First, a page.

How the climate bill could save you money on electricity, cars and appliances

By Tami Luhby and Ella Nilsen, CNN

    (CNN) -- Democrats' new party-line tax and clean energy bill is a big deal for climate and energy savings. With nearly $370 billion for energy programs and tax incentives, it represents the largest climate investment in US history.

In addition to the US emissions reductions these will bring, there's a lot in the bill that could change both how Americans power their homes and what kinds of vehicles they drive.

The bill contains a bevy of tax incentives aimed at pushing consumers, developers, small businesses and others towards clean energy and more efficient energy usage -- helping bring down the cost of buying electric vehicles, heat pumps, water heaters, rooftop solar panels and more.

These measures would be more comprehensive than existing weatherization programs, and several would be available to all households, not just low-income ones," said Mark Wolfe, executive director of the National Energy Assistance Directors Association.

Clean electricity nonprofit Rewiring America recently estimated a US household would save $1,800 per year if they installed electric heat pumps to heat their water and heat and cool their air, replaced a gas car with an EV, and installed solar.

The tax credits work in another way to bring down costs: incentivizing cheaper clean electricity powered by renewables.

"There are people who are really on the front lines of the inflation crisis and how expensive fossil fuels are because of Putin's invasion of Ukraine, and this bill will be delivering big energy savings for those people," Leah Stokes, a senior policy advisor at Evergreen and associate professor of political science at the University of California, Santa Barbara, told reporters recently.

Here are the main pieces of the bill that help consumers save money.

Savings on buying an electric vehicle: The bill extends the current $7,500 tax credit for a new vehicle, as well as a $4,000 tax credit off a used EV. It also gets rid of the current cap that cuts automakers off tax credits after they've sold 200,000 EVs, and it is written so buyers can get an immediate discount at the dealership, instead of waiting weeks or months for their tax credit to come through.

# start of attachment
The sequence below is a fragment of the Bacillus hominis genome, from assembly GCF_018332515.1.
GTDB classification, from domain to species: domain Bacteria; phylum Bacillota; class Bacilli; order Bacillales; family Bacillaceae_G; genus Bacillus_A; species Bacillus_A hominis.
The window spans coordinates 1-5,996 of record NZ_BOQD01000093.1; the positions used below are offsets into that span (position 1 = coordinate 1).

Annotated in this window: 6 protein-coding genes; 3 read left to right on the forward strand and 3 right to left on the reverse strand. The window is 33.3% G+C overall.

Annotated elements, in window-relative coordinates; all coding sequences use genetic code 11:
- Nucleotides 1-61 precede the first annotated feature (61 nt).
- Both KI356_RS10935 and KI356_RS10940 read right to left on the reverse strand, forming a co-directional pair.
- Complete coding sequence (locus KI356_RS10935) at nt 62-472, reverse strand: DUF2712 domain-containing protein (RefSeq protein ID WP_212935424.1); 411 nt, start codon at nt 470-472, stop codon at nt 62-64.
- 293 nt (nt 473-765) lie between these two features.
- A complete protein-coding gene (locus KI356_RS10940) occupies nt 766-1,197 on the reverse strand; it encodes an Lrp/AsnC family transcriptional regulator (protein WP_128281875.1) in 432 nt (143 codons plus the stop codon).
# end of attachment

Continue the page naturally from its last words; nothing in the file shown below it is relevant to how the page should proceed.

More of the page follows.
Still, there's a significant caveat: Automakers and consumers likely won't be able to take advantage of this tax credit over the next few years. At the insistence of Democratic Sen. Joe Manchin, the tax credit was written in a way so that automakers are forced to move their EV supply chains away from China and to the US and countries where the US has free trade agreements. Vehicles must be built in North America, and EV batteries must also not come from countries like China.

As a result, US automakers likely won't be able to offer the credit in the next few years as they try to build up their domestic supply chains, Democratic Sen. Debbie Stabenow of Michigan said.

The tax credit is also limited to trucks, vans and SUVs under $80,000, and other vehicles under $55,000, and has an income threshold for consumers.

Help installing more efficient air conditioning and heating equipment: The bill would provide Americans with tax credits to cover 30% of the costs of installing highly efficient ACs, water heaters, furnaces and other cooling and heating equipment.

Households would be able to receive up to $600 for each piece of equipment, up to $1,200 total per year. There would also be a special credit of up to $2,000 for electric heat pumps. And credits could be used to upgrade breaker boxes, if needed, to handle additional electric load.

This measure replaces a similar tax credit that expired at the end of last year and came with a lifetime cap of $500.